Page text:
“Of course I feel sorry for Nancy [and] the guys in the band that expected of course to work till November, and the booking agency and the promoters and all that stuff,” he said. “And of course [the band] lived with George all those many years touring, because his band was pretty constant.”
Salem Civic Center had sold 3,200 tickets to the show, and all of those tickets can be refunded at the point of purchase, whether by phone, Ticketmaster.com or the civic center box office, he said.
‘No Show Jones’
Jones’ songs, spanning the decades and more than 150 albums, included such hits as “White Lightnin’, ” “The Race Is On,” “She Thinks I Still Care,” and all-time country classics “The Grand Tour,” “He Stopped Loving Her Today” and “Who’s Gonna Fill Their Shoes.” He and his ex-wife, the late Tammy Wynette, made more history with “Golden Ring” and “We’re Gonna Hold On.”
His voice, according to practically anyone who mattered in the music world, was the best ever in country music, and maybe the best in all of popular music. It was fully unaffected but conjured a startlingly wide range of emotions.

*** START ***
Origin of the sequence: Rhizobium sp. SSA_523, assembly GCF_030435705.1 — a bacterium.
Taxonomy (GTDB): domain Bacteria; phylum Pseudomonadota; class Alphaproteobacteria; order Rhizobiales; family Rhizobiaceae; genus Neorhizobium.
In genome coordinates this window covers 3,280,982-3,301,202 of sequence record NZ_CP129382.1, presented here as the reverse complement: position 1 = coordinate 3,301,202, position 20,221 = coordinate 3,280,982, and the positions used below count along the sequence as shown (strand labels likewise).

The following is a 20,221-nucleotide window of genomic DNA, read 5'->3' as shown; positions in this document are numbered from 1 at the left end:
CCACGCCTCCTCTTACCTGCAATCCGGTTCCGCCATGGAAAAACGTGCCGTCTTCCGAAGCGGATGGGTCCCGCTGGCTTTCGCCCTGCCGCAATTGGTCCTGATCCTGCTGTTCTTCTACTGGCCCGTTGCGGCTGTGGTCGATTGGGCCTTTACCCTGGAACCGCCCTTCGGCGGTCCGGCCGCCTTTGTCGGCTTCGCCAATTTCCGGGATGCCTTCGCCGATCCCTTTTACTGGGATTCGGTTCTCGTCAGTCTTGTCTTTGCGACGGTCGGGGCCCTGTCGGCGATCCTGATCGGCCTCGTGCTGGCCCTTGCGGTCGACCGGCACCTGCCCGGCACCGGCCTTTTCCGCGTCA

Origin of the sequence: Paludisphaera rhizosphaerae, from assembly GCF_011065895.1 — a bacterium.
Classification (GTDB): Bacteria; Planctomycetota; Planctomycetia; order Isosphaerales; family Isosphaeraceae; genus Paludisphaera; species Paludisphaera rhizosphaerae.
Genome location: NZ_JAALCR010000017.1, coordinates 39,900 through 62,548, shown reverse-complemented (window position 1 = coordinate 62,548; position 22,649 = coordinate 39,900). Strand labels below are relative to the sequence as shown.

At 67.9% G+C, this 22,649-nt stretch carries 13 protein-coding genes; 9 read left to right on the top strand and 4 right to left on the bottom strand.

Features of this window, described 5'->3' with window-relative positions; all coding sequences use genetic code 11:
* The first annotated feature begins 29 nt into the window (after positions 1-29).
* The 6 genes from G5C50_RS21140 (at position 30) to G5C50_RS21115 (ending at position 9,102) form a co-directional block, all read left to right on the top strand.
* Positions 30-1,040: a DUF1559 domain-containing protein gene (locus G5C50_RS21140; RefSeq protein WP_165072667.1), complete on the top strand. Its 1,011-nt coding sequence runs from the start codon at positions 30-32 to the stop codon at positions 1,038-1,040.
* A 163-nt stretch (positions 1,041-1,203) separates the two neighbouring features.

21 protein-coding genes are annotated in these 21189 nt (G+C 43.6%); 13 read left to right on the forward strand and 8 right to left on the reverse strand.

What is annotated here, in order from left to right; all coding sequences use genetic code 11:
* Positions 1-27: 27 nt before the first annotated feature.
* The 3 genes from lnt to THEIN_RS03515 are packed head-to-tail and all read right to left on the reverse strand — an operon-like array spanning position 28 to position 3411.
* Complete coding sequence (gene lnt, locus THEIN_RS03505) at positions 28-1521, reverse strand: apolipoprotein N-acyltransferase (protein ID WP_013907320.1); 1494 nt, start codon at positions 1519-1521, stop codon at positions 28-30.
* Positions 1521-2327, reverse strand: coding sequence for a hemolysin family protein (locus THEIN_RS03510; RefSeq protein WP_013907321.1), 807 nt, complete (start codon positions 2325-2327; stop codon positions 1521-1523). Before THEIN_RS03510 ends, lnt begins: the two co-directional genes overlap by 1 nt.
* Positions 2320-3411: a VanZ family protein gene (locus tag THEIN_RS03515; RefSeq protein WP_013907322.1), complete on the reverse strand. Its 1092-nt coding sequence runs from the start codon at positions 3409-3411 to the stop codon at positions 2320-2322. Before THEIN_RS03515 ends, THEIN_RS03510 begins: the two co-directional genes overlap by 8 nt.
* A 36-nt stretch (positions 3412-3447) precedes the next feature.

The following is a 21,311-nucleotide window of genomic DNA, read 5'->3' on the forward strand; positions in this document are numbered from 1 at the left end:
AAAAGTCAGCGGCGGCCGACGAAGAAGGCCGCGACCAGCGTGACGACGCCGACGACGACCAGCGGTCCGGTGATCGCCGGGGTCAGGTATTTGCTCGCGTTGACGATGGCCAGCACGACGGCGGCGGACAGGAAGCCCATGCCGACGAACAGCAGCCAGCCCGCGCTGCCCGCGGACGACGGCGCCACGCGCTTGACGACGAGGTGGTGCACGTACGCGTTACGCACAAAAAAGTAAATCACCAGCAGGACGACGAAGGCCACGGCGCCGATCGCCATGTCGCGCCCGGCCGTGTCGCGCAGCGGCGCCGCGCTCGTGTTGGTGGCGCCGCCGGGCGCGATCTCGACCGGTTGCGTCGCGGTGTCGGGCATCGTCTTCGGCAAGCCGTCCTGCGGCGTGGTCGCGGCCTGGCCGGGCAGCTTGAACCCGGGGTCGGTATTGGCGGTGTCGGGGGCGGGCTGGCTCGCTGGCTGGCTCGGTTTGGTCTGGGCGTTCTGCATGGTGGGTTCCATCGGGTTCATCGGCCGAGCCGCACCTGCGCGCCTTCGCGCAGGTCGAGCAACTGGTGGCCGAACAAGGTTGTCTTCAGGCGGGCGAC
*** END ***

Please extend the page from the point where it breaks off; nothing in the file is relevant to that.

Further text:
But like many other stars in the music world, he was taken to epic drinking and cocaine use. For much of the 1960s and ’70s, he was on the loose, and often a no-show at scheduled performances. For that, the man originally dubbed “The Possum” was stuck with the nickname “No Show Jones.”
In one infamous incident during the ’60s, his wife hid the car keys so that he couldn’t drive into town to buy alcohol. He hopped on a riding lawn mower instead to get to the liquor store. Jones would parody the incident in a 1990s song and video.
He began to turn it around after marrying Nancy Sepulvado , his fourth wife, in 1983.
That same year, Paul Chaney, a Roanoke businessman, bought at auction a gold watch and diamond ring that Salem authorities confiscated after a Salem Civic Center show — they were to help cover a $25,000 debt that Jones owed to a concert promoter after he missed a show there two years before, according to a 1992 article in The Roanoke Times.
Chaney, a Jones fan, wanted to return the items to him, and he asked for the civic center’s help.